REVIEW: Wink Poppy Midnight by April Genevieve Tucholke
Dear Ms. Tucholke,
I loved your previous books, Between the Devil and the Deep Blue Sea and Between the Spark and the Burn so I’ve been looking forward to Wink Poppy Midnight for a while. We move away from the supernatural strangeness and darkness that characterized your duology and explore the strangeness and darkness that exist in each and every person.
Wink Poppy Midnight tells the story of three people: Wink, Poppy, and Midnight. Poppy is the blonde queen bee of school. Wink is the freckled outcast who’s dreamy and a little off-kilter. Midnight is the boy caught in between. The book rotates between their three POVs and wow, was the cover description not kidding when it said the book does so with sharp precision. I will say that not everyone will like this style of sharp, short chapters. I personally thought the narrative structure was very effective and the correct choice for this book.
This is a difficult book to talk about without spoilers. It delves deep into the three characters and the archetypes they portray. Sure, Poppy is the mean girl but she’s more than that. This is a book that allows the mean girl to be, without necessarily redeeming her or explaining why she’s like that. Poppy’s definitely a prickly and hard girl, but that’s why I like her. We don’t see enough female characters like her in fiction, especially in YA fiction, and if she is present, she’s often relegated to the role of villain.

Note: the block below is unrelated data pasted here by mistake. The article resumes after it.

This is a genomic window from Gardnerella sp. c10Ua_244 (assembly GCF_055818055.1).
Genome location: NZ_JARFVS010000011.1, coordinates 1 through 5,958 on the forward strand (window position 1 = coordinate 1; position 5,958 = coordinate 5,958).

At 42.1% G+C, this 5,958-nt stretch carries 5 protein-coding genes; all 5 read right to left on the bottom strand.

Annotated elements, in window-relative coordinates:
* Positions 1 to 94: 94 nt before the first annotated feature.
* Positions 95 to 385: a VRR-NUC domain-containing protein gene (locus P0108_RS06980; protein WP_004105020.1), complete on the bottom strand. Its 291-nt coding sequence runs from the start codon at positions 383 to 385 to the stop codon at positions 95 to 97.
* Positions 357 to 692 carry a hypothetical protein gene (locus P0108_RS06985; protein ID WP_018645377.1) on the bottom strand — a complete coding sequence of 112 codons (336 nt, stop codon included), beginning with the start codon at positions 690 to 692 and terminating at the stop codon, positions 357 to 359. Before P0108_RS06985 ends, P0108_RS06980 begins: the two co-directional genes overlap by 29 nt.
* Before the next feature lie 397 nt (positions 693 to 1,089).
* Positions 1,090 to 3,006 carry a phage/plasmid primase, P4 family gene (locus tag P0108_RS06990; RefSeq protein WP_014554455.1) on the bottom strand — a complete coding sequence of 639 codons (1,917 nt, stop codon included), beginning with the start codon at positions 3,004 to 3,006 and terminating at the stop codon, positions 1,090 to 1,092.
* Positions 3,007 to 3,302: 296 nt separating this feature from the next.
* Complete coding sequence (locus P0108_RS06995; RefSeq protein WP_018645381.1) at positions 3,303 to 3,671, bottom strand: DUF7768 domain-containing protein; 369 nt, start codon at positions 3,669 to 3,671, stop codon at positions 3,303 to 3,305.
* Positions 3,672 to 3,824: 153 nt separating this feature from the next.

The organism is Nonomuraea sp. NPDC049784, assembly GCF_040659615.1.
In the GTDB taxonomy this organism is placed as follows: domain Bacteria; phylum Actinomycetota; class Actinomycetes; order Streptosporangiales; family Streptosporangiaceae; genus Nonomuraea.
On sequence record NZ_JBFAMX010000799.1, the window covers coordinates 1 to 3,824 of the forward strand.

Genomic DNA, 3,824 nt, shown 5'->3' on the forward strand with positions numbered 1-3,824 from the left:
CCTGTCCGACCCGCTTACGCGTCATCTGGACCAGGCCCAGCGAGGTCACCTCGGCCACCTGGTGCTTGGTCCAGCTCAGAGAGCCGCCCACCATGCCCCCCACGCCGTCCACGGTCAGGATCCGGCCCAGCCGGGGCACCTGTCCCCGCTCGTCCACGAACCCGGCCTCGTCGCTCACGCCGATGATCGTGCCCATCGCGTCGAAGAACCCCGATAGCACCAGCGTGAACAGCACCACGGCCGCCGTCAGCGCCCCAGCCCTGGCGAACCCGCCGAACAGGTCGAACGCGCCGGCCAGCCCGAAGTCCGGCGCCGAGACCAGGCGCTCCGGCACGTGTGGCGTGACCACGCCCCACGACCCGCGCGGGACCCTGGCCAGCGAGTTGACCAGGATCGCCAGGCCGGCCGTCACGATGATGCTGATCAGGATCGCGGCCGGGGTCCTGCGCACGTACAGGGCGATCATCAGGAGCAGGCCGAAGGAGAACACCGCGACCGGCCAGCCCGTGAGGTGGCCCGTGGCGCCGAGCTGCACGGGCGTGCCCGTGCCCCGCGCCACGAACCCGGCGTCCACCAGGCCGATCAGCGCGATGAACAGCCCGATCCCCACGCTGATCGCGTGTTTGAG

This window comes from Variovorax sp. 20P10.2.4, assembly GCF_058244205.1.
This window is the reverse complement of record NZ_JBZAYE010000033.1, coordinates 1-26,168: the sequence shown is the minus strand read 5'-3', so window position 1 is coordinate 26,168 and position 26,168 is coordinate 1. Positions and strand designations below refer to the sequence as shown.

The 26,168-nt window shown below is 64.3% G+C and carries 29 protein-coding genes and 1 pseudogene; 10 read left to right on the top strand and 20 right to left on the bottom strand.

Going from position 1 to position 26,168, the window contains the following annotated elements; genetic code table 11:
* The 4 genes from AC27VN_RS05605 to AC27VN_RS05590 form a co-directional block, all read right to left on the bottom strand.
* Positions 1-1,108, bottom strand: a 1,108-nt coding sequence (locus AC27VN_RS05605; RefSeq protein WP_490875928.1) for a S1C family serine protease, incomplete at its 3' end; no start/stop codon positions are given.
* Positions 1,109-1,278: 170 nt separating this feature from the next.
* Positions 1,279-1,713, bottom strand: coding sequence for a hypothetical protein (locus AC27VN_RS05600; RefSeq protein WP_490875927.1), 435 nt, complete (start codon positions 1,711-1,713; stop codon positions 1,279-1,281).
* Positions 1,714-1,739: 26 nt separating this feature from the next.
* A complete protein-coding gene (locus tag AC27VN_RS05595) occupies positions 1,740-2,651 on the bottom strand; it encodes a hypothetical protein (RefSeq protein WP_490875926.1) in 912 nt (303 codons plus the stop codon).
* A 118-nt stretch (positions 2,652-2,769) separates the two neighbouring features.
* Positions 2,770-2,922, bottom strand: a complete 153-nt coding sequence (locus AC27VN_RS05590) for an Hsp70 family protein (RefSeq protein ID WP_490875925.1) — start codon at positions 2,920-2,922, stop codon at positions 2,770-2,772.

On the other hand, we have Wink. Wink is innocent and naïve, right? She doesn’t stand a chance against Poppy, right? Maybe. Maybe not. Wink is an equally interesting character because she’s the perfect example of belief becoming reality and how we can construct our own personal narratives until they become truth. There’s a self-awareness to Wink. She knows what she’s doing. She knows that she’s casting people into these archetypal roles and seeing if they’ll live up to her expectations.
And Midnight? I admit I found his story the least interesting. Midnight is indeed the boy caught in between. Caught by the fact that his mother prefers his older brother. Caught by the fact that Poppy blows hot and cold, but mostly cold. Caught by the fact that Wink is expecting him to fulfill the role of Hero, and he’s not sure he’s cut out to be one. In this book, he would not exist without the girls.
This is a very quick read. There are twists and turns as we try to figure out who’s good and who’s bad and who might be somewhere in between. It might not be the story readers expect it to be in the end, but I think it’s still ultimately a satisfying one. B+